Facebook Boycott Is Now Hurting Twitter as Companies Pause Paid Advertising

An advertising boycott of social media giant Facebook is spreading, and rival platform Twitter has found itself caught in the crossfire.

Shares in the Jack Dorsey-led website plunged by roughly seven percent last Friday as the news broke that consumer goods giant Unilever was halting its ad spending across Facebook, Instagram and Twitter in the U.S. until at least the end of 2020.

A campaign was launched last week by a collective of civil rights organizations, calling on businesses to halt advertising on the site in protest at its policies on hate speech, extremism, harassment, racism, incitement and misinformation.

And despite an attempt by Facebook boss Mark Zuckerberg to appease his advertisers with policy updates—more companies have followed in Unilever's footsteps.

Starbucks, Coca-Cola and Diageo have announced the pausing of their advertising and, unfortunately for Twitter, the boycott is no longer being limited to Facebook.

Coca-Cola CEO James Quincey confirmed the company is pausing paid advertising on "all social media platforms" globally for at least 30 days, although a spokesperson for the firm told CNBC that it was not joining the official platform boycott.

"There is no place for racism in the world and there is no place for racism on social media," Quincey said in a statement on June 26. "We will take this time to reassess our advertising policies to determine whether revisions are needed. We also expect greater accountability and transparency from our social media partners."

Starbucks said it was pausing its ads on all social platforms as it discusses policies with media partners and civil rights organizations. Meanwhile alcohol giant Diageo said it was stopping paid ads on "major social media platforms" globally from July 1.

It remains unknown how much revenue Twitter stands to lose as a result of the firms' decisions to review paid advertising or marketing campaigns.

In a statement to Newsweek, Sarah Personette, vice president of global client solutions at Twitter, said the company remains "respectful" of its partners' decisions.

Personette said: "Our mission is to serve the public conversation and ensure Twitter is a place where people can make human connections, seek and receive authentic and credible information, and express themselves freely and safely.

"We have developed policies and capabilities designed to protect and serve the public conversation, and as always, are committed to amplifying voices from underrepresented communities and marginalized groups. We are respectful of our partners' decisions and will continue to work and communicate closely with them during this time."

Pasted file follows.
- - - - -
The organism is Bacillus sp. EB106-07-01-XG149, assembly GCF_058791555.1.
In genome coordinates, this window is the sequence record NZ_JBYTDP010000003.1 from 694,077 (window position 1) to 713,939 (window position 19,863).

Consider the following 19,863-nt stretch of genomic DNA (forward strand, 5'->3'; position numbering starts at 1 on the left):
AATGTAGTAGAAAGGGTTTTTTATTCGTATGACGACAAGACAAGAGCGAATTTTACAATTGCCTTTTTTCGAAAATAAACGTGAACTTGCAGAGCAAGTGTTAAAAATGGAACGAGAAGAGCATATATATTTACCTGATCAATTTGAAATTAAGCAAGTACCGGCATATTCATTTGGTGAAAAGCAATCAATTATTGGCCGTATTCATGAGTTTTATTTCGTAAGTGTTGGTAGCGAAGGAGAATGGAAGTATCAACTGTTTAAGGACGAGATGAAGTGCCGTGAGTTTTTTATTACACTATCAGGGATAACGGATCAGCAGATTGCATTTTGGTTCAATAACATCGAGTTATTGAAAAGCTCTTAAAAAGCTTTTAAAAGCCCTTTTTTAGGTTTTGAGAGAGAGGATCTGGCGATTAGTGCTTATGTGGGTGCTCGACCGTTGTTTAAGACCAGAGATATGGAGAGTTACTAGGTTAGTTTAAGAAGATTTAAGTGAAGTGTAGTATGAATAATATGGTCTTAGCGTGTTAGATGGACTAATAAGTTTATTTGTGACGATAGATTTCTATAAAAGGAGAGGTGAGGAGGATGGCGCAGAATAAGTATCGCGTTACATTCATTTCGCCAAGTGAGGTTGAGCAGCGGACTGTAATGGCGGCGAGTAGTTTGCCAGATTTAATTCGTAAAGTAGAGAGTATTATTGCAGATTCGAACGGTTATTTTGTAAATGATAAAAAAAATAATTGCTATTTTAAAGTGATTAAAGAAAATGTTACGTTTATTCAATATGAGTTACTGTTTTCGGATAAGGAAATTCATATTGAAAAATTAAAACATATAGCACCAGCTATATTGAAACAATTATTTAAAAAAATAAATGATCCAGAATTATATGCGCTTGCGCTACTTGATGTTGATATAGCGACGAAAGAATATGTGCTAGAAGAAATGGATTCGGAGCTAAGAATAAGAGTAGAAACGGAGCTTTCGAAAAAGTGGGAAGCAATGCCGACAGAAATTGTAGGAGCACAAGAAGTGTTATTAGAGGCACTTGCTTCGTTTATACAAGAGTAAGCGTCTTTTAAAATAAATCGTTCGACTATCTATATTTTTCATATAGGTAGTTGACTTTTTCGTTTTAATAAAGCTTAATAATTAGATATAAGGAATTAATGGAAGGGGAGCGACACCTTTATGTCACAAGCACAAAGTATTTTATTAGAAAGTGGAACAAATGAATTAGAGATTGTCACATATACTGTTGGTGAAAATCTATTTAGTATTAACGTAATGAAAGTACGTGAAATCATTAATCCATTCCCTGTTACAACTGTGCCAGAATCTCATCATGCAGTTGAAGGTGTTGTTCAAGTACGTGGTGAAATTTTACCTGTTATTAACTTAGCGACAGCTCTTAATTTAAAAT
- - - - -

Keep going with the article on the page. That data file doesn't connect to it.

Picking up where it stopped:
As reported, the boycott—officially "Stop Hate for Profit"—gained the support of several firms last week, including Verizon, Ben & Jerry's, The North Face and Patagonia.

"Every day, we see ads from companies placed adjacent to hateful content, occupying the same space as extremist recruitment groups and... disinformation campaigns," the Anti-Defamation League (ADL), one of the campaign's organizers, wrote.

"Your ad buying dollars are being used by the platform to increase its dominance in the industry at the expense of vulnerable and marginalized communities," it added.

Stop Hate for Profit emerged amid nationwide anti-racism and Black Lives Matter (BLM) protests sparked by the killing of Floyd by police in Minneapolis on May 25.

Facebook was widely criticized after declining to remove a post by President Trump in which he appeared to suggest U.S. authorities would start shooting looters.

As reported by The Guardian, paid advertising is the main money-maker for Facebook, accounting for roughly 98 percent of its $70 billion in annual revenue.

Nicole Perrin, analyst at market research firm eMarketer told The Guardian the inclusion of Twitter in the boycott "suggests a deeper problem with user-generated... platforms, as divisiveness is to be expected on any platform that allows political expression."

The graphic below, provided by Statista, shows the scope of the Stop Hate for Profit ad boycott on Facebook so far, based on the biggest spenders from 2018.

Stop Hate Profit Facebook Statista
Advertising heavyweights join Facebook ad boycott. Statista

Amid a mounting backlash, Zuckerberg said last Friday that Facebook will start labeling policy-breaking content that is left up because it is deemed to be in the public interest or newsworthy, and talked up the site's ability to detect hate content.

"I'm committed to making sure Facebook remains a place where people can use their voice to discuss important issues, because I believe we can make more progress when we hear each other," he wrote on his personal account.

"But I also stand against hate, or anything that incites violence or suppresses voting, and we're committed to removing that no matter where it comes from."

The move echoed a policy already in place on Twitter, used to flag posts by President Trump for violating rules on glorifying violence and abusive behavior.

In a statement published today, the coalition behind the "Stop Hate for Profit" campaign rejected Facebook's policy shift. It wrote: "Sadly, none of these initial steps will make a significant dent in the persistent hate and racism so prevalent on the largest social media platform on the planet. That's why we need to keep up the pressure."

Twitter logo
In this photo illustration, a Twitter logo is displayed on a mobile phone with President Trump's picture shown in the background on May 27, 2020, in Arlington, Virginia OLIVIER DOULIERY/AFP/Getty
Facebook Boycott Is Now Hurting Twitter as Companies Pause Paid Advertising | Tech & Science